Hope in the Ashes

(Prayer offered on the Public Address system for the entire La Salle Academy educational community on Wednesday, 1 March 2017—Ash Wednesday)

Good morning, ladies and gentlemen.

Let us remember that we are in the holy presence of God.

Today the Christian churches celebrate Ash Wednesday, the start of Lent.

I recently heard a story of a little boy standing at the foot of an escalator in a large department store, never taking his eyes off the handrail as the escalator kept going up and down.  A salesperson saw him and asked if he was lost.  He said, “Nope.  I’m just waiting for my chewing gum to come back.”

That’s hope!


We all face difficulties in life—sometimes we feel as if we are knee-deep in problems.  We can’t just pretend that the pain and hurt aren’t there.  However, we can envelop ourselves in hope.  Hope gives us the power of perseverance.  With hope we can nourish the conviction that the hurts will eventually be healed and the difficulties overcome.

So, Brother, what does hope have to do with Ash Wednesday and Lent?  Today as we receive ashes, we are reminded that there is indeed pain and sorrow in life—“remember that you are dust and to dust you will return”—we are, all of us, after all, human beings.  However, Lenten prayer and fasting and almsgiving (giving of ourselves to those in need) help us to believe that the Lenten ashes are signs of hope.  The cross made of ashes on our foreheads reminds us that Jesus loves us, loves us so much that he died on a cross for us and then was raised from the dead, as we will be raised.  Jesus gives us hope!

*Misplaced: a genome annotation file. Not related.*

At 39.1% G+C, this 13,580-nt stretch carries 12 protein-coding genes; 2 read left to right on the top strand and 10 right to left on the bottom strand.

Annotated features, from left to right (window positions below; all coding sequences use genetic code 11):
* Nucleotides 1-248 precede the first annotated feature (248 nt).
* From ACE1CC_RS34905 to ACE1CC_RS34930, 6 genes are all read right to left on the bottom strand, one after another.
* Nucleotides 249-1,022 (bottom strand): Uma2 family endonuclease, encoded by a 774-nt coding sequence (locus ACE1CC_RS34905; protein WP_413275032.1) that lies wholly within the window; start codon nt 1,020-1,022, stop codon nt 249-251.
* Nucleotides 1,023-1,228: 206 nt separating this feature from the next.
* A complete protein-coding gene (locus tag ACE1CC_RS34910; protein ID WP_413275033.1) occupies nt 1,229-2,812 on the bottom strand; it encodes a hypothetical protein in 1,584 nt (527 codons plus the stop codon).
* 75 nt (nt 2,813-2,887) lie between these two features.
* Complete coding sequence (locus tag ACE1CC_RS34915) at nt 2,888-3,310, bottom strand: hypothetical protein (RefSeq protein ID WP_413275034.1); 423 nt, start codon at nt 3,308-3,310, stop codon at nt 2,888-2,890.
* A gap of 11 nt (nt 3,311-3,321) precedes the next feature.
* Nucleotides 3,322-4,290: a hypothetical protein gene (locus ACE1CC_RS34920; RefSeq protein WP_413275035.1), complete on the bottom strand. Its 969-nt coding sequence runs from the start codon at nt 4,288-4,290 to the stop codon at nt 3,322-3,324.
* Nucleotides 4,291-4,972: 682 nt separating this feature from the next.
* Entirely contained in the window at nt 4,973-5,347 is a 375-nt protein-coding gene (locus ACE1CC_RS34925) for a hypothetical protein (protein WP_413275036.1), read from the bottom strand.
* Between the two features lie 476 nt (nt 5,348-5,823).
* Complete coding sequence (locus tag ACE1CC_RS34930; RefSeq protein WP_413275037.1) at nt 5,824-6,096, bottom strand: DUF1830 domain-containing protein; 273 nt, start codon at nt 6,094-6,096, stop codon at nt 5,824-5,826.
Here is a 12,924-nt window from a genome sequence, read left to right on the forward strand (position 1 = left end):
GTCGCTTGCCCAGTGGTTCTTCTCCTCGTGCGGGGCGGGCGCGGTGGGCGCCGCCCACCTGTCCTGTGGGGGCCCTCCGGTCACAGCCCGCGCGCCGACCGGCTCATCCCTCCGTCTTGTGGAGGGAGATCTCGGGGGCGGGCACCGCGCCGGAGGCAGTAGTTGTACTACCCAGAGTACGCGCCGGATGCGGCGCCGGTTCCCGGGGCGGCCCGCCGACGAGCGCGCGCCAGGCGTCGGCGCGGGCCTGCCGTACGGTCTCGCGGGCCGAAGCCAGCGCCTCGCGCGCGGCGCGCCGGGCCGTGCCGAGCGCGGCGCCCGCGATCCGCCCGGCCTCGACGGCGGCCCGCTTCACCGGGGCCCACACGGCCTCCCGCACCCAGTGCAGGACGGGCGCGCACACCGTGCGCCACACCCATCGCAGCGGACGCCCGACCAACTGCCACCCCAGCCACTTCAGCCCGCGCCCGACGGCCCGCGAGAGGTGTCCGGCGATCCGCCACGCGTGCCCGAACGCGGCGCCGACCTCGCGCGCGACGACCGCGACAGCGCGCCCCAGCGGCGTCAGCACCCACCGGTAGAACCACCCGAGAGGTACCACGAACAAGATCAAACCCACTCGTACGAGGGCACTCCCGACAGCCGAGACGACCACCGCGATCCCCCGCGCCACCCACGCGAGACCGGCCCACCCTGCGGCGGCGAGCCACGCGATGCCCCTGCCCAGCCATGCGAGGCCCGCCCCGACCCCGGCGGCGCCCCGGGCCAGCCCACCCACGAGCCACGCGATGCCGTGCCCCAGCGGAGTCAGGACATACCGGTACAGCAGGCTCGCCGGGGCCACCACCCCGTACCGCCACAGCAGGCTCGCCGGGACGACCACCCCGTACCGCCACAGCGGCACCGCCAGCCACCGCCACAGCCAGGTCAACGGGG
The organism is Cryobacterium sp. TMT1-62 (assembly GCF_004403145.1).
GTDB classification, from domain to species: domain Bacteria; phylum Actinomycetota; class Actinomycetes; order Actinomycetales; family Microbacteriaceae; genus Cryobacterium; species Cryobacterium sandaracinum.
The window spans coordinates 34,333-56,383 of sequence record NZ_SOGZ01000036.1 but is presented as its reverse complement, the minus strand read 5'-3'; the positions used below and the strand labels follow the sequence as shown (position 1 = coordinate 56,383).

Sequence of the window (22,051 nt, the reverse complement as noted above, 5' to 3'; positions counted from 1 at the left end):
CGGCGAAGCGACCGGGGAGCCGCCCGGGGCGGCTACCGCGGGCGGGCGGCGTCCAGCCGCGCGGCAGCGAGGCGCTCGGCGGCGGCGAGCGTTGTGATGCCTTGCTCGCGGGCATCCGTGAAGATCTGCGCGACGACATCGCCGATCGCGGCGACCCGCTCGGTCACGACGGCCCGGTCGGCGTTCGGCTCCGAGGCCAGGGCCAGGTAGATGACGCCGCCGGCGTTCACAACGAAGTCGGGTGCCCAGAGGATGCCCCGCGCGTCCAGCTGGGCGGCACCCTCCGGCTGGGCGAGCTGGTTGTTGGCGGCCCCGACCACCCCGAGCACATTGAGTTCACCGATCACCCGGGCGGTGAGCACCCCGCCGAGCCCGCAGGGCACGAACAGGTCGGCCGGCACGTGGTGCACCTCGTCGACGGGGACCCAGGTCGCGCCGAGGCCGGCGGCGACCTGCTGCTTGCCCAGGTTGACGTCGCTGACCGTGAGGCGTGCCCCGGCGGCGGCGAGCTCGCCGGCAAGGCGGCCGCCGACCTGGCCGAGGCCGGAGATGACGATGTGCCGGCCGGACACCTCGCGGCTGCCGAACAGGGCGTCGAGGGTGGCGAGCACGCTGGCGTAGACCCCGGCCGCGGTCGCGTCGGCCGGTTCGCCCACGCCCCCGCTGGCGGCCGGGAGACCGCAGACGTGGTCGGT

Although the ashen cross will disappear from your forehead this evening (if not before), I suggest that each day during Lent, when you look into the mirror in the morning, you see the image of the cross on your forehead and remember that Jesus offers you hope for that day.  Let him set you free from all that keeps you from growth and joy and, as you throw water on your face, like the waters of baptism, start the journey of your day believing that Jesus is with you, always guiding you and loving you.  Like the piece of gum on the escalator railing, Jesus is never far away, always returning to us, always saving us—we just have to wait for him in hope!

Let us pray:

Lord Jesus, we believe that you are always present to us, listening to us, waiting for us to return to you.  During this Lenten season help us to pray, to fast, and to be giving persons so that our hearts might be open to your unconditional love for us. AMEN.

Saint John Baptist de La Salle…pray for us.

Live Jesus in our hearts…forever.

Brother Frederick Mueller